BRIGID DELANEY – The Age – October 23, 2009
We all lose if fake stories stop us caring about news and people…
…So high is the media and public cynicism about marketers and so great is the recent proliferation of hoaxes that even a relatively straightforward failure in business, such as the Vegemite name change, was immediately greeted as a publicity-generation hoax. So to marketers and people who want to be on reality TV and those with a new product or show to plug: there is nothing smart or clever about lying to people, hooking us in – and then revealing the joke is on us – the poor punters who dared to care.
The cost of all these hoaxes is erosion of public trust in not just the media and companies but each other…
It goes the other way too. The media is used to make people NOT care at all about some people, with one example being refugees. The two go together with the media – love and hate – and it is disconnected from the reality. “The poor punters who dared to care” are the same punters who couldn’t care less depending on what they are being feed through the media. That erosion of public trust is hemlock to a democracy.
I would include the promotion of nuclear power as the only solution to global warming as a hoax. The media are not being honest about alternatives such as the Smart Grid with Storage and Renewable Sources. It isn’t only what the media promotes and how they do that, but also what they leave out. It isn’t an honest debate where some select perspectives are manicured and groomed to ‘warm the hearts of the poor punters’ while other messages are deliberately framed to grate or are left completely ignored.
It wouldn’t be a problem if there was a culture that included some sense of self-sufficiency (not to mention self-respect) and the idea that you can think things through for yourself and expect to have bullshit served up to you once in a while. It’s about how people judge what is right and wrong. If you take what is dished up by the media as a transparent representation of reality, then you really are going to be pushed around and manipulated by corporates who can pay to shape your opinion (or even buy your soul even if it goes too far as it has in Australia).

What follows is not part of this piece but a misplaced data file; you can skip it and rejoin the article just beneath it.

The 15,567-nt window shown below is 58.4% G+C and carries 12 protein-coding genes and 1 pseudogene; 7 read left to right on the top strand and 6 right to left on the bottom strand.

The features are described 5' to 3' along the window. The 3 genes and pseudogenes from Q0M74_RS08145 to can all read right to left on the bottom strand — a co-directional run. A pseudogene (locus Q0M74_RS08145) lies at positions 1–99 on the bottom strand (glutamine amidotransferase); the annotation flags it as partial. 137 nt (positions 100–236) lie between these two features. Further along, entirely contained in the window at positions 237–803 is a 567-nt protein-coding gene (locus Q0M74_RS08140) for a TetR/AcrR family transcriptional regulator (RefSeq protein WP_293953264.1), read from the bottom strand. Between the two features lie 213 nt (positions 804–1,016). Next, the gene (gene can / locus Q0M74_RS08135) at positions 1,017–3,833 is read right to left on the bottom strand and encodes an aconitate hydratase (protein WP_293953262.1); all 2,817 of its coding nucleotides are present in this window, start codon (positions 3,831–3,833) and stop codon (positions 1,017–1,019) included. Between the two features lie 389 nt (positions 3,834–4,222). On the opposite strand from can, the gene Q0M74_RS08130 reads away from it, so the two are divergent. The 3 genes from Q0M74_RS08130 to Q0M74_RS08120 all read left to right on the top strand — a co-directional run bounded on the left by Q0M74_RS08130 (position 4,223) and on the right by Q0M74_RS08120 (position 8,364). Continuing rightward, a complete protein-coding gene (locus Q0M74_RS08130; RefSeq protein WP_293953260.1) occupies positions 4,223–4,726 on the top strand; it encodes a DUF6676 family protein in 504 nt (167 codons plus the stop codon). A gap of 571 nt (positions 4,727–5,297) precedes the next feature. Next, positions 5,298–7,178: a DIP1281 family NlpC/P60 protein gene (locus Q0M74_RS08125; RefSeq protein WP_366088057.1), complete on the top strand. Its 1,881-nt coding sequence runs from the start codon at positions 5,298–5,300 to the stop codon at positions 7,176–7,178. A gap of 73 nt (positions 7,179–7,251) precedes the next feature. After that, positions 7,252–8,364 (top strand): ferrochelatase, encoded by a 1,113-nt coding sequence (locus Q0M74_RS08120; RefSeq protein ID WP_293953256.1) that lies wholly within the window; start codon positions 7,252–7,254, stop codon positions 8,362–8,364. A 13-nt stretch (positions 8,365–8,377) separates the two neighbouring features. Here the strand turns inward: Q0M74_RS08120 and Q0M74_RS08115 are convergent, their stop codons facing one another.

Mass media likes to take on a style to make it feel like the image on the television is an extension to the living room of the viewer. Viewers like to feel that the people regularly on the screen are sort of within their circle of acquaintances – people on the edges but people that you could talk with friends about as if they are part of your social world. Its like a blurring of the public and private. That’s why many people ‘care’ and it would also be the reason that many people don’t care about some kinds of things that are in the media. There isn’t really an answer, except perhaps learning how to step back from the media and take a third person look at the process rather than seeing it in an interpersonal second person style or as a first person statement about identity, if that makes sense.